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New Approaches to Mitigating High-Risk Play: Responsible Marketing

Guardrails are often put in place to keep people within safe boundaries and to prevent harm. Can the notion of player-health ‘guardrails’ help evolve how gambling products are marketed to mitigate high-risk play and improve player-health outcomes?

Three panellists recently joined Dr. Jamie Wiebe, BCLC’s Director of Player Health, to examine this question during BCLC’s New Horizons in Responsible Gambling pre-conference session, Responsible Marketing: Establishing "Guardrails” for Safer Play.

Panellist Floris van Driel, Nederlandse Loterij Responsible Gaming Specialist for Sports Betting and Casino, shared Nederlandse Loterij’s approach to integrating responsible marketing into online gambling, which became legal in the Netherlands on October 1, 2021.  

The Nederlandse Loterij team scores and advertises each game by risk level. Games rated with a very high-risk score are not promoted at all in television or social media advertising and similarly, high-risk players are excluded from receiving any marketing materials. Additionally, van Driel’s team looks at player behaviour and classifies players into different risk categories to better understand how to market games to each segmented group.

“We are looking at high-risk players, and the types of games they prefer, to understand if we should be more restrained when promoting these types of games,” van Driel explained during the New Horizons session. “It’s really about using specific customer data to customize the campaigns to mitigate risk along with utilizing marketing tools to stimulate people to moderate their gameplay.”

Part of Nederlandse Loterij’s new marketing strategy entails reframing the tone of their player health advertising, reflecting a more fun, light-hearted approach. Its recent TOTO campaign promoting responsible participation in online sports betting was recognized as the Safer Gambling Campaign of the Year at the 2021 Global Regulatory Awards.

“We are finding that keeping it lighter and more fun ties in better with the tone of the other communication that we give to the player. The intention is to make it easier for players to accept the message and to get player health behaviour normalized.” The campaign resulted in a very positive behavioural change: 82 per cent of players thought that the tips were very useful, and 44 per cent considered changing their behaviour.

Ryan Persaud, Director of Insights and Player Experience at BCLC outlined the organization’s integration of marketing guardrails operationally. In 2021, BCLC completed a study whereby it included Problem Gambling Severity Index (PGSI) scores with online customers, connecting survey results with actual behaviour. 

“It allowed us to understand: How do [players’] personal stated risks relate to their behaviour? We used that information to help us craft what we are calling…high-risk indicators,” said Persaud.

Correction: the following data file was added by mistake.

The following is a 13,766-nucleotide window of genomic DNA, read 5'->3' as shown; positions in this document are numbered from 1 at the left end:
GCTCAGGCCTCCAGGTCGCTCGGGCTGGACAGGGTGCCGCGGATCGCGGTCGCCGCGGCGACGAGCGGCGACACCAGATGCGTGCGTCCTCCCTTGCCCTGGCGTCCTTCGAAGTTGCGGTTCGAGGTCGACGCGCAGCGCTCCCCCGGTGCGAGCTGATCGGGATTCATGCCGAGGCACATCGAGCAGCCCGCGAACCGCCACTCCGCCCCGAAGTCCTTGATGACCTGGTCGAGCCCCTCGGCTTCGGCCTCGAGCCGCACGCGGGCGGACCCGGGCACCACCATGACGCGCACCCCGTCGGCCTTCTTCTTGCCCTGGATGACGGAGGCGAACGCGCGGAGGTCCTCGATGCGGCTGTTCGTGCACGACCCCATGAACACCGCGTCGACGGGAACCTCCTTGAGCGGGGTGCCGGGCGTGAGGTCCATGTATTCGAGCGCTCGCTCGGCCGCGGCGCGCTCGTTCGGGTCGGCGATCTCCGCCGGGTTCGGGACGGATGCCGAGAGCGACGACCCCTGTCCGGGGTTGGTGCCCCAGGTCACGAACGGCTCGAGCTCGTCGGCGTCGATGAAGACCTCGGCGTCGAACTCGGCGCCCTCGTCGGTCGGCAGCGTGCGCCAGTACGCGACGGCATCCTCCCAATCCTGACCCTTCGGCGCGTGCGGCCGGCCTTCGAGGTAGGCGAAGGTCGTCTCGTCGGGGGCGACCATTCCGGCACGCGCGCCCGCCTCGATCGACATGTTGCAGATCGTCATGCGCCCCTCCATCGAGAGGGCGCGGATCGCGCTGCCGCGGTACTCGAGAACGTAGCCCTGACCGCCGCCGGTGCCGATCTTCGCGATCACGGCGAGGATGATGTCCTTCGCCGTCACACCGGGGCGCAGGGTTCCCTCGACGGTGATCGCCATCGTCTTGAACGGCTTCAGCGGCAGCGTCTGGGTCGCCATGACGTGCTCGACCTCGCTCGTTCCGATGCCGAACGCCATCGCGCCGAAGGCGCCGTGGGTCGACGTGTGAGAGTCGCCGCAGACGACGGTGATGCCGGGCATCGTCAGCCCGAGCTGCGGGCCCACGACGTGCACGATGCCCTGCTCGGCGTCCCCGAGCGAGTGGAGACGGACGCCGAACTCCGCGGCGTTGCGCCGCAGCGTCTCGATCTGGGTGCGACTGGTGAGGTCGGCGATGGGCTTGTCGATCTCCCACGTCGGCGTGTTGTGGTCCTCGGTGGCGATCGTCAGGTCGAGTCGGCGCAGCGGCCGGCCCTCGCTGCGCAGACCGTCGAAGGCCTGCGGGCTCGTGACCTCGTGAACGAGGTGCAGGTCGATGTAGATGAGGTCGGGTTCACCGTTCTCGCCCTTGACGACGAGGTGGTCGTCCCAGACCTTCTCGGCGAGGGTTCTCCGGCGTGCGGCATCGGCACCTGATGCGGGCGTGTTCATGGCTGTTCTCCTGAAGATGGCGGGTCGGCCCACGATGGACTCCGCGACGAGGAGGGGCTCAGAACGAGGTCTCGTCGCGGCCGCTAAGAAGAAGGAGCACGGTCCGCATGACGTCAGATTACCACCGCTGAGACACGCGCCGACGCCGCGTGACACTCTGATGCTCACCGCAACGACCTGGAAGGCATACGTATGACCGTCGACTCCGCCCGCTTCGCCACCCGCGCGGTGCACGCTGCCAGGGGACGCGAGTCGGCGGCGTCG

BCLC is building on these findings to develop high-risk indicators centred around variables such as deviation, deposits, wagering, time and player-health risk alerts.

“At BCLC we are focusing on the player side of assessing risk and using high-risk indicators to dig into the behavioural components as opposed to just the product risks,” Persaud explained. “This player-health data is being used to better inform the conversations we’re having around marketing.”

Finally, Richard Wood, President, GamRes Limited, outlined during the discussion that in order to responsibly market a product, it’s important to identify and understand the impacts and unintended potential risks for each player. Wood and the GamRes team created Gamgard, a game risk-assessment product used to help prevent high-risk play, while also supporting operators in their end game: to deliver a fun, interesting product.

“With Gamgard, jurisdictions are able to identify high-risk elements and then choose to either not advertise the game at all to high-risk players or to use the data to integrate player health guardrails into their marketing approaches,” Wood explained.

Wiebe concluded the session by asking each panellist to look forward 10 years and share their perspective on gambling marketing:

“Focusing on integrating more fun and entertaining player-health messaging into the marketing experience will help to mitigate risk,” Wood said. “We’ve found that the most responsible players are the most satisfied players… so player health and marketing aren’t polar opposites; at the end of the day, they have a similar goal of ensuring that players have a good healthy experience.” 

Hosted by BCLC, the full New Horizons in Responsible Gambling Conference is celebrating 10 years of industry leadership and bringing together hundreds of industry-leading researchers, policymakers and representatives from around the world to tackle some of the most challenging topics related to gambling and player health. The conference will occur virtually in early March 2022.